What’s the difference between an F1 cylinder and a MotoGP cylinder?
Formula 1 has much shorter-stroke engines, whereas in MotoGP we are limited by the 81mm bore restriction, so I think we are racing long-stroke engines!
Can short-stroke engines be too revvy, too peaky for bikes?
I must say I’ve always been a fan of short-stroke engines. I think you can make them work well, especially if you get the port design and valve lift correct, because this can compensate for some of the benefits you get from longer stroke engines.
In MotoGP the acceleration limit until you reach fifth and sixth gears is grip and wheelie, not horsepower. How does that affect your work, or do you leave that to your electronics and downforce people?
Let’s say that in the first four gears of a MotoGP bike normally you cut the power with the electronics. From 2019 to 2020 we made a good step with our engine, by adjusting the power delivery to what the rider can naturally use on track, so that the electronics have to do as little work as possible.
So you designed an engine that doesn’t need electronics so much?
We still need electronics, that is clear, but let’s say we’re now working more in that direction.
Since Michelin returned to MotoGP the back tyre has become a crucial part of stopping the bike, so negative torque is very important. So when you design an engine do you think about getting the bike into corners as well as out of them?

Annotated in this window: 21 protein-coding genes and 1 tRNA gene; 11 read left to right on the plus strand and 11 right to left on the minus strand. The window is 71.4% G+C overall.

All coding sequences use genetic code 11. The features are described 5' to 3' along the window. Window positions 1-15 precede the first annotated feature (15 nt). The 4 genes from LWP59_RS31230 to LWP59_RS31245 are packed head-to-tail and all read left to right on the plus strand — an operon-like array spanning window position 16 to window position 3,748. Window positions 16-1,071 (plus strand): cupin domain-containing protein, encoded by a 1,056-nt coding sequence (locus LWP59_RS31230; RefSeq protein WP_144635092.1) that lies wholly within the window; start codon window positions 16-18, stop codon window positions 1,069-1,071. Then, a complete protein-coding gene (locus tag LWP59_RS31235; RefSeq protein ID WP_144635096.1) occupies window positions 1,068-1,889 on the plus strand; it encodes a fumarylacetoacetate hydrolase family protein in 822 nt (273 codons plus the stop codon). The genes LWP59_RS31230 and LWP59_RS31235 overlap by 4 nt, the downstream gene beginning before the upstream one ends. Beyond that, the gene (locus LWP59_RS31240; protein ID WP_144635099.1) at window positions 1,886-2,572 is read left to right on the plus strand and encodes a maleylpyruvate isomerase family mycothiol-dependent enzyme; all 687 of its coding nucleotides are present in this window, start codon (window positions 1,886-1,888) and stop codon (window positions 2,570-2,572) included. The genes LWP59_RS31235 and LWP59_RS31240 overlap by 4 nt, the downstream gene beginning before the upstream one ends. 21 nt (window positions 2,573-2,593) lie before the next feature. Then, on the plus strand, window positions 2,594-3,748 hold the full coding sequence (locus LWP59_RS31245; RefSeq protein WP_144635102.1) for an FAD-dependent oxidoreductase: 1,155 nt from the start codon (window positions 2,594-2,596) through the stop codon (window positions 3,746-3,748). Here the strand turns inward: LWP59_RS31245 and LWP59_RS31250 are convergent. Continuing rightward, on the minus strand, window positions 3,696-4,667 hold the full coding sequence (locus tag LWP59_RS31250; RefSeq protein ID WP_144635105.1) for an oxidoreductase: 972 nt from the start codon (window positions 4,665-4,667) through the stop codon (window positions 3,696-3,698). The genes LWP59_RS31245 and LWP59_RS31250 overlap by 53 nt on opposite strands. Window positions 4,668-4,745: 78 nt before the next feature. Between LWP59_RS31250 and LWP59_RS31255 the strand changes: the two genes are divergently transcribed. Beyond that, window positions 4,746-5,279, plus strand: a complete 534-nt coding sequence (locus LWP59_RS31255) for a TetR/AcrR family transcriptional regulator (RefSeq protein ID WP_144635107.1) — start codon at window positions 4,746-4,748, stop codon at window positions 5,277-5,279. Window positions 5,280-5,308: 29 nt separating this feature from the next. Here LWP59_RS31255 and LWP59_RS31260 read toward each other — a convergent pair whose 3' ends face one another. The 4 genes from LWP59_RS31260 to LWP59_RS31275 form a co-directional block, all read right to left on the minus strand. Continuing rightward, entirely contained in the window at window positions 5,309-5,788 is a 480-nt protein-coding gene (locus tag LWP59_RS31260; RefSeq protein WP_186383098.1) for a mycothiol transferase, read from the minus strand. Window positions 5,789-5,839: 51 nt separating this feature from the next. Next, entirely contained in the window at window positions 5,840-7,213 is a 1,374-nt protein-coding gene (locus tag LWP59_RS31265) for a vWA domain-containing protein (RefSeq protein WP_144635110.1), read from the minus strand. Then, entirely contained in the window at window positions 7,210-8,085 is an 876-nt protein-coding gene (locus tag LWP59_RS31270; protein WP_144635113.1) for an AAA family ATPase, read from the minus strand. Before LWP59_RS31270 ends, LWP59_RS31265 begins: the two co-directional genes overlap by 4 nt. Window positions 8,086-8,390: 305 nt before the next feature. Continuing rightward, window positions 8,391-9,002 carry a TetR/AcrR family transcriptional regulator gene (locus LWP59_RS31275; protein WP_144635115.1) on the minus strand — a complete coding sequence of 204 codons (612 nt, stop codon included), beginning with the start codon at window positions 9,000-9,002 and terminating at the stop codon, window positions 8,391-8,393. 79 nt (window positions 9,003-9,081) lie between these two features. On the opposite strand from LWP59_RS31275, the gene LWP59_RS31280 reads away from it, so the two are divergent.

You need negative torque to stop the bike, that’s clear. What we’ve learned is that you need an engine that burns consistently at very low throttle openings. If you close the throttle completely the engine will shut off and there’s a fine line where you can still keep the engine burning and also deliver some negative torque for engine braking. For the rider it’s very important to have a consistent feeling in this area of corner entry – because if the engine shuts off and cuts in again it’s a disaster.
Some factories use an adjustable exhaust valve in the exhaust to modulate negative torque. What about you?
We have tested these but they never rated as a must-have. As I said, if you have an engine that doesn’t burn at very low throttle openings then you have a problem. If this is the case an exhaust valve allows you to create back torque with the throttle, so it’s a workaround.
So if you do your work right inside the engine you don’t need one?
How many different firing configurations have you used since the beginning of the RC16 project while trying to find the best irregular firing from the engine?
We are now on our third version of the firing order. First we had the screamer, then the big bang and now we have the long bang, or whatever you want to call it. In the end it’s an irregular firing order across the cylinder bank, so you don’t have constant pulses going to the rear tyre, you have inconsistent pulses.
What does this offer? People have talked about this for years…
I don’t think there’s any fixed explanation, so I can only tell you what I think. I think it’s related to the frequencies and the gas exchange, with the irregular firing configuration translating well to the rear tyre.